L'ambiguïté des Commons
La règle de non-appropriation des ressources naturelles
Séminaire du 1er mars 2011
Les juristes distinguent la chose de personne (res nullius) et la chose commune (res communis). Les choses de type res nullius sont sans valeur et sans maître: le poisson et le gibier sauvage, les eaux de pluie et eaux souterraines, les fleurs et les champignons des bois, qui peuvent être captés par n'importe quel sujet de droit. Elles sont appropriables. L'indifférence du droit à l'égard de ces biens tient à leur abondance: on ne craint pas d'en manquer. Les choses de type res communis prennent naissance avec le risque de la pénurie: l'air, la mer, l'eau courante, le vent, la lumière sont des ressources naturelles essentielles; elles ne sont pas appropriables. Les choses communes donnent lieu à des conflits d'usage.
Ramaswamy R. Iyer, Water. Perspectives, Issues, Concerns,
New Delhi: Sage, 2003, Chapter 7, pp. 77-81
In writing or speaking about water, it is easy to get muddled because of its multiple aspects or dimensions. Water is perceived by different people (or by the same people in different contexts) in different ways: as a commodity, as commons, as a basic right and as a sacred resource or divinity. Often when we are under the strong influence of one perception, other perceptions seem quite wrong. For instance, those who regard water as 'commons' or a 'common pool resource' tend to deny vehemently that it is a commodity. Contrariwise, those who see water as a commodity are often blind to the other dimensions of water. The truth is that we can say many things about water and be right. Commodity, commons, basic right, divinity: all these are partial perceptions; all are valid; we need all of them to understand the roles that water plays in our lives. We need to be aware that what is true of one of the multiple dimensions or aspects of water may not hold for another. Unfortunately, at any given time, one or more partial perceptions tend to dominate our thinking, and thus leads us into drawing wrong conclusions and formulating wrong prescriptions.
1 / Water as Commodity [Marchandise]
To many of us the notion of water as a commodity seems unacceptable. However, let us consider the following cases:
a. the use of water for irrigation in commercial agriculture;
b. the use of water for cooling or steam generation or industrial processes;
c. luxury uses by the affluent (in saunas, swimming pools, gardening and so on).
Would a description of water as a commodity in such contexts be wholly inappropriate? Again a hotel may need large quantities of water for keeping operational /78/ its kitchens, bathrooms, toilets, laundry, swimming pools and other recreational facilities, and may enter into contracts with supplying agencies for bulk water supplies on a regular basis; or a farmer may buy the irrigation water that he or she needs from another farmer in the neighbourhood: in these transactions is water not a commodity? Questions of equity, social justice and resource conservation do arise in such cases, and we may wish to limit or regulate or discourage the use, or ensure that proper prices are charged; but it seems hardly possible to rule out such uses or the related transactions altogether, and to the extent that they take place, water is indeed a commodity in these contexts.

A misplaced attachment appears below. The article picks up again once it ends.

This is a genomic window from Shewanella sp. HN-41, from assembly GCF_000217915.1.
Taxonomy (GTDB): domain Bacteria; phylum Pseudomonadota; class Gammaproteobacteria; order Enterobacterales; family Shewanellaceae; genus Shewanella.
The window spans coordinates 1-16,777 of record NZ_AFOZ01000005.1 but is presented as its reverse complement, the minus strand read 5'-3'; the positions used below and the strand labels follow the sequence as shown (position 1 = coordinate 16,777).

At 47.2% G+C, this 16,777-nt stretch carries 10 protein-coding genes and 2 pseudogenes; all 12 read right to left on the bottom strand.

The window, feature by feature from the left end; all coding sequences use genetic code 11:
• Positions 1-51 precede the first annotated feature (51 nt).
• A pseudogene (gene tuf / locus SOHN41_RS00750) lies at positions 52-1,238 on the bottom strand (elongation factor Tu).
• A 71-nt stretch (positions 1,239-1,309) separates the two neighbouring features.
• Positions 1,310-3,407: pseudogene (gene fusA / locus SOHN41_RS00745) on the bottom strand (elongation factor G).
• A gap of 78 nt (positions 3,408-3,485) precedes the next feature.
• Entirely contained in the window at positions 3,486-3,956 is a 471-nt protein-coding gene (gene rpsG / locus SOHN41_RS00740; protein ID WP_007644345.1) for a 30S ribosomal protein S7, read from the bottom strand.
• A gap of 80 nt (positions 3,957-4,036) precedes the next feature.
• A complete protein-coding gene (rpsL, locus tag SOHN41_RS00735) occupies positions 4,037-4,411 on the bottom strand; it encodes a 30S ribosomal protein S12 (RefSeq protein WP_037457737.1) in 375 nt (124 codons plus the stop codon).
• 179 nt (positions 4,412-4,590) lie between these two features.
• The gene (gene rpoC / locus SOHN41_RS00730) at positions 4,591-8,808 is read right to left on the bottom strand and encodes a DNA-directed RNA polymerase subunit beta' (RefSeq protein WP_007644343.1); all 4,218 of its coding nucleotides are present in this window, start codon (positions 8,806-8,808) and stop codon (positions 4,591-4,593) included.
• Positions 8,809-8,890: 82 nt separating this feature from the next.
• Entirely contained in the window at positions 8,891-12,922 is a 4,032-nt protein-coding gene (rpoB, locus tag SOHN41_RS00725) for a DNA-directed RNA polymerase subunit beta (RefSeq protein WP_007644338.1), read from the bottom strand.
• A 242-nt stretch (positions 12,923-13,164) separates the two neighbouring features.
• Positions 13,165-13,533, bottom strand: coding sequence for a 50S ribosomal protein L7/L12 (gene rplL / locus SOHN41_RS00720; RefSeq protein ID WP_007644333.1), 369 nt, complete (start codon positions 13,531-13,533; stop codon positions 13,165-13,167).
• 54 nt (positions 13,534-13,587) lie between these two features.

However, no one is quite comfortable with the crude description of water as a commodity, so a more sophisticated formulation has been found: water is now generally described as 'an economic and social good'… Let us note that 'good' here does not necessary have a connotation of moral approval; it is more akin to 'goods', i.e., objects of merchandise. That is not necessarily a wrong perception in some contexts, as illustrated above. However, it is indeed a wrong perception in other contexts such as water as life-support or as a common pool resource of a village community.
2 / Water as Commons [Chose commune]
The view of water as 'commons' or as a 'common pool resource' [res communis] is strongly advocated and is attractive, but two points need to be noted. The first is that the notion of 'commons' (as distinguished from private ownership) is of easy application in the context of a small lake or pond or tank or other waterbody on common land; we can think of it as owned by the community. With larger waterbodies, and with streams and rivers, difficulties begin to arise in the form of 'upstream versus downstream' issues, riparian rights [les droits riverains] and so on.